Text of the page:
New Delhi: The auspicious Rath Yatra or chariot festival commenced this year on July 4. The 15-day long holy festival is celebrated with a lot of gusto and energy at the temple town of Puri in Odisha. The place witnesses a massive crowd of devotees during this time and the authorities keep a close eye on security arrangements.
The Rath Yatra or journey of the chariots has a huge religious significance. During the month of Asadha in June or July, the presiding deities—Lord Jagannath, Lord Balabhadra and Goddess Subhadra are taken from their Puri temple to Bada Danda and complete the distance of almost 3 km to Shri Gundicha Temple on huge chariots respectively.
While the deities travel on chariots driven by many people, devotees and onlookers pay their obeisance and seek the blessings of the Lord queuing for darshan. The Rath Yatra is also known as the Shri Gundicha Yatra.
But have you ever wondered why the idols of the famous Puri temple have unfinished hands? Well, there are various beliefs associated with the origin of Lord Jagannath, Lord Balabhadra and Goddess Subhadra's idols.
The idols of the god inside the Puri temple is of a particular type. It is not made out of any metal or stone, rather neem wood is used to carve the idols beautifully.
The idols of Lord Jagannath depicts the Lord embodying features of a large, square-shaped head, big eyes and unfinished limbs. There are several legends related to the origin of how the lord came to reside at the Puri temple in Bhubaneswar.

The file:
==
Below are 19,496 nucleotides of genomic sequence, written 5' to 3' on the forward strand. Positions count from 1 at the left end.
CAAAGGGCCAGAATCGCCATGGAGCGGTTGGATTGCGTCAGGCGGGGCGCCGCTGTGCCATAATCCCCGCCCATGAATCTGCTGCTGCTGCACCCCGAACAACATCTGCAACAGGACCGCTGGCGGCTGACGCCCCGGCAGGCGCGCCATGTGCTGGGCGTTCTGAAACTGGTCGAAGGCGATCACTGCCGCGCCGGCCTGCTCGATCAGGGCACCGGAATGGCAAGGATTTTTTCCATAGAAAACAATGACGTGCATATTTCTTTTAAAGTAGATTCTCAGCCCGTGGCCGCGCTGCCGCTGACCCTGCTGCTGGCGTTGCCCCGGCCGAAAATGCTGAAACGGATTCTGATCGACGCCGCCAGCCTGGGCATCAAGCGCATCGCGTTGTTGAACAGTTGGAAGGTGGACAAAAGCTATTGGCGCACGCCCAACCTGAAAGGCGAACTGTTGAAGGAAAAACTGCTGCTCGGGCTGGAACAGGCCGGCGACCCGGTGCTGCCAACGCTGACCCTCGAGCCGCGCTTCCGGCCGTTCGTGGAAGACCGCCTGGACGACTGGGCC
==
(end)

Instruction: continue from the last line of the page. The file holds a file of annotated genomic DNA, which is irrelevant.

One of the popular stories which is associated with it reveals why the hands and limbs of the lord's idols are unfinished.
The legend behind the unfinished hands and limbs of the idols:
It is believed that King Indradyumna wanted to build a temple of Lord Vishnu but he wasn't certain about the shape of the idol that would represent the Lord. He was then asked by Lord Brahma to meditate and pray to Lord Vishnu himself as to what form would he like to embody.
After deep meditation, God appeared in his dream and spoke about a particular floating wood log near Bankamuhana in Puri and his image would be made out of that log. After this dream, Indradyumna rushed to the spot and found the wooden log. However, to his surprise, he couldn't get his artists to make idols out of it – no matter what.
The tools of the artisans broke every time they tried to cut the log. This was the point when Ananta Maharana (carpenter Bishwakarma/Vishwakarma) appeared and offered to help.
However, Bishwakarma had one condition. He said that he shouldn't be disturbed while carving out the idol until it is finished. So, for two weeks, he employed himself in the divine task in a locked podium without anyone's interruption. But after two weeks, suddenly the sound of work stopped coming from inside the podium to which wife of Indradyumna – Gundicha said that they must go in and check if he is fine.
Although the King didn't want to, he had no option but to enter inside. However, to their surprise, when they got in, they found no carpenter and only unfinished idols. He immediately repented his act. But a divine voice – probably of Lord Vishnu himself, told the King that he shouldn't regret and install the unfinished idols as it is and Lord shall make himself visible to the devotees in this form.
Ever since, the idols of Lord Jagannath, his brother Balabhadra and sister Subhadra are worshipped in unfinished form.
In the month of Asadha (June or July), the idols are brought out onto the Bada Danda and travel all the way to the Shri Gundicha Temple in huge chariots. Devotees in lakhs throng the streets to get a glimpse of the lord and seek their blessings.
The temple town of Puri is adorned beautifully during this festive time as thousands of devotees turn out to visit the divine abode of the lord and seek the blessings of God Jagannath, Lord Balabhadra and Devi Subhadra.